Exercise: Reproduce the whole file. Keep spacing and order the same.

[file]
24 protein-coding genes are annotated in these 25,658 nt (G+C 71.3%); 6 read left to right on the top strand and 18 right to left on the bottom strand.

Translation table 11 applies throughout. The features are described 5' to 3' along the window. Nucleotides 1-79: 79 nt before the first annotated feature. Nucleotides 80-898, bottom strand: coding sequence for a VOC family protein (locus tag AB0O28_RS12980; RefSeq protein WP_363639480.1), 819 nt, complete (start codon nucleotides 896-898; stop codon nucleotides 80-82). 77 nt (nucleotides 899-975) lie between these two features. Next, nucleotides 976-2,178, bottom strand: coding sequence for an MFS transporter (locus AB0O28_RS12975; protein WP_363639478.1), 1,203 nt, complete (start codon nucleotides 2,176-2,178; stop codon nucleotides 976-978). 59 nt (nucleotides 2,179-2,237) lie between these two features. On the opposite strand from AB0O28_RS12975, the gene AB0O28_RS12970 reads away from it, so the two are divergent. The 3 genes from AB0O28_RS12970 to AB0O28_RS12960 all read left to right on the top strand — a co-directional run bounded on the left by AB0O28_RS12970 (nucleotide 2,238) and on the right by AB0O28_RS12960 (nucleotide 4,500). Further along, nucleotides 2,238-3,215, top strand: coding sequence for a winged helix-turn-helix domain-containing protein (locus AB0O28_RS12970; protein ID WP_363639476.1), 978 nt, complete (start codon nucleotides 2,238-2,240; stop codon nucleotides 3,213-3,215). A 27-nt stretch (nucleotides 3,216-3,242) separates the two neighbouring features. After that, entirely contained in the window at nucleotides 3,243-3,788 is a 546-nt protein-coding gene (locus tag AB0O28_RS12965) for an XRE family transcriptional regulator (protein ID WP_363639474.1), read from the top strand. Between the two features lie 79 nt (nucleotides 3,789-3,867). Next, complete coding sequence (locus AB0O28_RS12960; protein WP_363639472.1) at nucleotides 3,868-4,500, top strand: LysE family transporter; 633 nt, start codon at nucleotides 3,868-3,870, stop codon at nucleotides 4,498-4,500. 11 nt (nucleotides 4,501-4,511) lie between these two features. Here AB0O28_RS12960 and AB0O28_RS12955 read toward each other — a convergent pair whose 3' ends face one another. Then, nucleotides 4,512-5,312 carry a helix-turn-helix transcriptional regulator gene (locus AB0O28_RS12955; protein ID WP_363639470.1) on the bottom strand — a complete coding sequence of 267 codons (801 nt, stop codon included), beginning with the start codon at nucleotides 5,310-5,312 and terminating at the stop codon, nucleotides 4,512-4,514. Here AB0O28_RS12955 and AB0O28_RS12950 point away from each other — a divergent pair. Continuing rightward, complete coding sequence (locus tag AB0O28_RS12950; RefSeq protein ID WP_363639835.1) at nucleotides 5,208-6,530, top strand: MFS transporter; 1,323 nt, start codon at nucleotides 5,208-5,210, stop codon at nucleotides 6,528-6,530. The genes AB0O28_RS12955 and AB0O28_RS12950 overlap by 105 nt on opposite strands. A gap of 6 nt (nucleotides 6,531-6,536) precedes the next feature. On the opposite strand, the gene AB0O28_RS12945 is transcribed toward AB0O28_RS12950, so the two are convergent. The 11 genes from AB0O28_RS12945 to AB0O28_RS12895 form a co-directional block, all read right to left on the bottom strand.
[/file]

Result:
24 protein-coding genes are annotated in these 25,658 nt (G+C 71.3%); 6 read left to right on the top strand and 18 right to left on the bottom strand.

Translation table 11 applies throughout. The features are described 5' to 3' along the window. Nucleotides 1-79: 79 nt before the first annotated feature. Nucleotides 80-898, bottom strand: coding sequence for a VOC family protein (locus tag AB0O28_RS12980; RefSeq protein WP_363639480.1), 819 nt, complete (start codon nucleotides 896-898; stop codon nucleotides 80-82). 77 nt (nucleotides 899-975) lie between these two features. Next, nucleotides 976-2,178, bottom strand: coding sequence for an MFS transporter (locus AB0O28_RS12975; protein WP_363639478.1), 1,203 nt, complete (start codon nucleotides 2,176-2,178; stop codon nucleotides 976-978). 59 nt (nucleotides 2,179-2,237) lie between these two features. On the opposite strand from AB0O28_RS12975, the gene AB0O28_RS12970 reads away from it, so the two are divergent. The 3 genes from AB0O28_RS12970 to AB0O28_RS12960 all read left to right on the top strand — a co-directional run bounded on the left by AB0O28_RS12970 (nucleotide 2,238) and on the right by AB0O28_RS12960 (nucleotide 4,500). Further along, nucleotides 2,238-3,215, top strand: coding sequence for a winged helix-turn-helix domain-containing protein (locus AB0O28_RS12970; protein ID WP_363639476.1), 978 nt, complete (start codon nucleotides 2,238-2,240; stop codon nucleotides 3,213-3,215). A 27-nt stretch (nucleotides 3,216-3,242) separates the two neighbouring features. After that, entirely contained in the window at nucleotides 3,243-3,788 is a 546-nt protein-coding gene (locus tag AB0O28_RS12965) for an XRE family transcriptional regulator (protein ID WP_363639474.1), read from the top strand. Between the two features lie 79 nt (nucleotides 3,789-3,867). Next, complete coding sequence (locus AB0O28_RS12960; protein WP_363639472.1) at nucleotides 3,868-4,500, top strand: LysE family transporter; 633 nt, start codon at nucleotides 3,868-3,870, stop codon at nucleotides 4,498-4,500. 11 nt (nucleotides 4,501-4,511) lie between these two features. Here AB0O28_RS12960 and AB0O28_RS12955 read toward each other — a convergent pair whose 3' ends face one another. Then, nucleotides 4,512-5,312 carry a helix-turn-helix transcriptional regulator gene (locus AB0O28_RS12955; protein ID WP_363639470.1) on the bottom strand — a complete coding sequence of 267 codons (801 nt, stop codon included), beginning with the start codon at nucleotides 5,310-5,312 and terminating at the stop codon, nucleotides 4,512-4,514. Here AB0O28_RS12955 and AB0O28_RS12950 point away from each other — a divergent pair. Continuing rightward, complete coding sequence (locus tag AB0O28_RS12950; RefSeq protein ID WP_363639835.1) at nucleotides 5,208-6,530, top strand: MFS transporter; 1,323 nt, start codon at nucleotides 5,208-5,210, stop codon at nucleotides 6,528-6,530. The genes AB0O28_RS12955 and AB0O28_RS12950 overlap by 105 nt on opposite strands. A gap of 6 nt (nucleotides 6,531-6,536) precedes the next feature. On the opposite strand, the gene AB0O28_RS12945 is transcribed toward AB0O28_RS12950, so the two are convergent. The 11 genes from AB0O28_RS12945 to AB0O28_RS12895 form a co-directional block, all read right to left on the bottom strand.